December 30, 2016

JUnit 5! What's new?

JUnit 5 is finally out. I will take this opportunity, to introduce some of its new features. I will point out only the features that I have found most interesting.


The JUnit Team has changed a lot of the annotation names so that it is clearer how and when they should be used. The underlying behaviour is still the same. Methods which are annotated with either @BeforeAll or @AfterAll must be static because each test creates a new instance, and, therefore, it is unclear on which instance they have to be invoked. [1]

December 20, 2016

iOS Deep Linking - Common Challenges and Their Best Attempt to Solve Them


"Deep links" are a powerful mechanism for making web/mobile app content more easily accessible. By automatically navigating to the desired page/screen we are able to improve the user experience dramatically.
Instead of requiring users to click through several pages – starting from the "home screen" – we can point them to a specific location within our app. Usually, a deep link is contained in, for example a push notification, an email, a Facebook advertisement, and so on. Furthermore, we can drive users back to our app from the mobile website with Smart App Banners in the Safari browser. See below for two real world examples. In the next few sections, we will show you what to consider when implementing such functionality on iOS.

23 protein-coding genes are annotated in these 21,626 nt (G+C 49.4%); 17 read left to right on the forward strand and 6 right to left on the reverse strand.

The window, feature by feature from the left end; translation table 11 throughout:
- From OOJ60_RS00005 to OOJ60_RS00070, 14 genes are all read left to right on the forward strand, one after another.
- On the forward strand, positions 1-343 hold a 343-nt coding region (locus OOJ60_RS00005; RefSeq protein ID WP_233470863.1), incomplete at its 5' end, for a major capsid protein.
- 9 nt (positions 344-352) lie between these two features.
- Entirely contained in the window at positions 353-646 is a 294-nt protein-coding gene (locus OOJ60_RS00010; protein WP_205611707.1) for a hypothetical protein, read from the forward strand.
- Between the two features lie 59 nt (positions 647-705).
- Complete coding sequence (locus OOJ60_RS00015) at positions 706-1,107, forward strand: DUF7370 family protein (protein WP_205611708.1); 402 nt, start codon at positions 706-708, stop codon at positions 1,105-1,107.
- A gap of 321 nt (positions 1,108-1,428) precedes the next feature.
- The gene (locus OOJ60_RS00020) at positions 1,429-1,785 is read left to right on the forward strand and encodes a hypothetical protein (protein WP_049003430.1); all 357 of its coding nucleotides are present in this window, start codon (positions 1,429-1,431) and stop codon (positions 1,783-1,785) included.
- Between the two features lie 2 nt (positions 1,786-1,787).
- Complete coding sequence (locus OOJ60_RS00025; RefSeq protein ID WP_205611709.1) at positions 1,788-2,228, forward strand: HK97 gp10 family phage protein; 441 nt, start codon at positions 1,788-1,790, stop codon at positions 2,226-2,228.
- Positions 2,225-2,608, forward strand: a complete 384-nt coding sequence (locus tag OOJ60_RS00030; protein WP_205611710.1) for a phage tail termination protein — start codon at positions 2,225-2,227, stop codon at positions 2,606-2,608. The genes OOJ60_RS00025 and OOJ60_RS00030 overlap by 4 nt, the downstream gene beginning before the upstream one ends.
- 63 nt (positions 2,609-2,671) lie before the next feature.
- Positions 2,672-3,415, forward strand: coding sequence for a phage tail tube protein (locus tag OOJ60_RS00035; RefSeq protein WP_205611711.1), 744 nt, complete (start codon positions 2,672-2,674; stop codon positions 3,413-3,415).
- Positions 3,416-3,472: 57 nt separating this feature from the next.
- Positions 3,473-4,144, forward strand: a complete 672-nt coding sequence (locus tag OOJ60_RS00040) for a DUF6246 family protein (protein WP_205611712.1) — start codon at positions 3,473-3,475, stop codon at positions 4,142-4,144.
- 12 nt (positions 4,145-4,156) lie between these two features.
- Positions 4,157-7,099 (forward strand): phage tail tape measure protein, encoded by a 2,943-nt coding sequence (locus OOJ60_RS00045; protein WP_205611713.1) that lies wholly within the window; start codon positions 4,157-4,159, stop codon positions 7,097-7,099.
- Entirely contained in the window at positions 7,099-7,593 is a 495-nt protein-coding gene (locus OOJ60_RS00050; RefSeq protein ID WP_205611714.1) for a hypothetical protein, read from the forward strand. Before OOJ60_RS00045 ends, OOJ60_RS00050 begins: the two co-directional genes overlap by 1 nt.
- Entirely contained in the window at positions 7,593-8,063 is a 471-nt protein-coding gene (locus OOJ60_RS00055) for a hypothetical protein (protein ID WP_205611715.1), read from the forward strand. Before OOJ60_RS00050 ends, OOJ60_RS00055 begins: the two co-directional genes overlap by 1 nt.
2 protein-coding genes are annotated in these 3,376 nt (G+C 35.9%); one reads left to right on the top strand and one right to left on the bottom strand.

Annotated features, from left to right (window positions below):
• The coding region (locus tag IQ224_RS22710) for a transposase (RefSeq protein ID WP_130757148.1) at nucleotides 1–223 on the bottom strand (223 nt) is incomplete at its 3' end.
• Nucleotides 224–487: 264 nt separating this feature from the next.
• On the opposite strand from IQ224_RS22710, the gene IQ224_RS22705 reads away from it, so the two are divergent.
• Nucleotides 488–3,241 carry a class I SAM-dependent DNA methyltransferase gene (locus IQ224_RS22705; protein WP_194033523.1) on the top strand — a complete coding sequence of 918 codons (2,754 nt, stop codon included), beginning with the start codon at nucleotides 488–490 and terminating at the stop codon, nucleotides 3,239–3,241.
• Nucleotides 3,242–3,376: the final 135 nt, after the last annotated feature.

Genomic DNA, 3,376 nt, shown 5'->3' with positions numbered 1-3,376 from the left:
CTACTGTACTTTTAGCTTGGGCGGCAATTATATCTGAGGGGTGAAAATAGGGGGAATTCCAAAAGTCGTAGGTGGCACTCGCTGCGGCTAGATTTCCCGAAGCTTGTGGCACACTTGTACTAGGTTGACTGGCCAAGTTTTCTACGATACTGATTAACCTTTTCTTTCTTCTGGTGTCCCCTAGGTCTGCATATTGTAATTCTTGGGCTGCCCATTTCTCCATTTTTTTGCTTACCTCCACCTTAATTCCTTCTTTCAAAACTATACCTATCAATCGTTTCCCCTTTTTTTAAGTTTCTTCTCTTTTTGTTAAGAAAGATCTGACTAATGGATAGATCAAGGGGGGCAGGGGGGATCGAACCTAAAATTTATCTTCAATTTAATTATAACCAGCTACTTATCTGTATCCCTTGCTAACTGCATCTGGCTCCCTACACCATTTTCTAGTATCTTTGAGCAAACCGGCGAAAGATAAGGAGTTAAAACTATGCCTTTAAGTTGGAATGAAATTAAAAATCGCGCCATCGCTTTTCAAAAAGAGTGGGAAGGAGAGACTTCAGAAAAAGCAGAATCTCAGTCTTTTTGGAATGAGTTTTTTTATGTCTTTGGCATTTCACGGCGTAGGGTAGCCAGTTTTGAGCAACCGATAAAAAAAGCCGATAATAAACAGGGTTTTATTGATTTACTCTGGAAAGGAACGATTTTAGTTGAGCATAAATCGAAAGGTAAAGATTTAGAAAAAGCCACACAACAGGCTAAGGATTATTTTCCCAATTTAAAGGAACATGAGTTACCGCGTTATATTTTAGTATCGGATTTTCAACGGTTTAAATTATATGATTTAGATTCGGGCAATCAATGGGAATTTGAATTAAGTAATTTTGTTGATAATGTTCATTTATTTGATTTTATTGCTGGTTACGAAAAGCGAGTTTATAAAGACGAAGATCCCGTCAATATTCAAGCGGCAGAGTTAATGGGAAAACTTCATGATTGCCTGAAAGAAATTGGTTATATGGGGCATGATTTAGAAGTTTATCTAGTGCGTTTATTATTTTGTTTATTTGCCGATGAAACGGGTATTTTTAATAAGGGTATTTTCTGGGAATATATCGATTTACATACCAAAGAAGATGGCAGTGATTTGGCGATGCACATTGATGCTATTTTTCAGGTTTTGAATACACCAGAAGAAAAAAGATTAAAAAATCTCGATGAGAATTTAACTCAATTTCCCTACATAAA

December 19, 2016

Performance Testing with Gatling, Part 2

This is the second part of a two-part series covering theories on performance testing. This part showcases how to set up Gatling in IntelliJ. It provides some practical examples using Gatling, and explains how to get a graphical report for your execution results.

Sample Application

You can clone the sample application here:

December 13, 2016

Avoiding the Implicit

TL;DR: You have a mixed Objective-C/Swift project? Avoid runtime crashes by adding nullability annotations to your Objective-C headers. Integrate this cool script to find missing annotations. Also activate Treat Warnings as Errors.
We love the dynamic freedom of Objective-C, and we also love the static safety of Swift. We know that Swift is the future, but we cannot migrate everything at once, so we live in a mixed world, Objective-C and Swift tangled together via The Bridge.
The Bridge is a wondrous thing, but danger lurks in the dark. In this article, I want to help you sharpen your tools to defend yourself from a special kind of beast: Implicitly Unwrapped Optionals (IUOs) that crawl over from Objective-C land into Swift.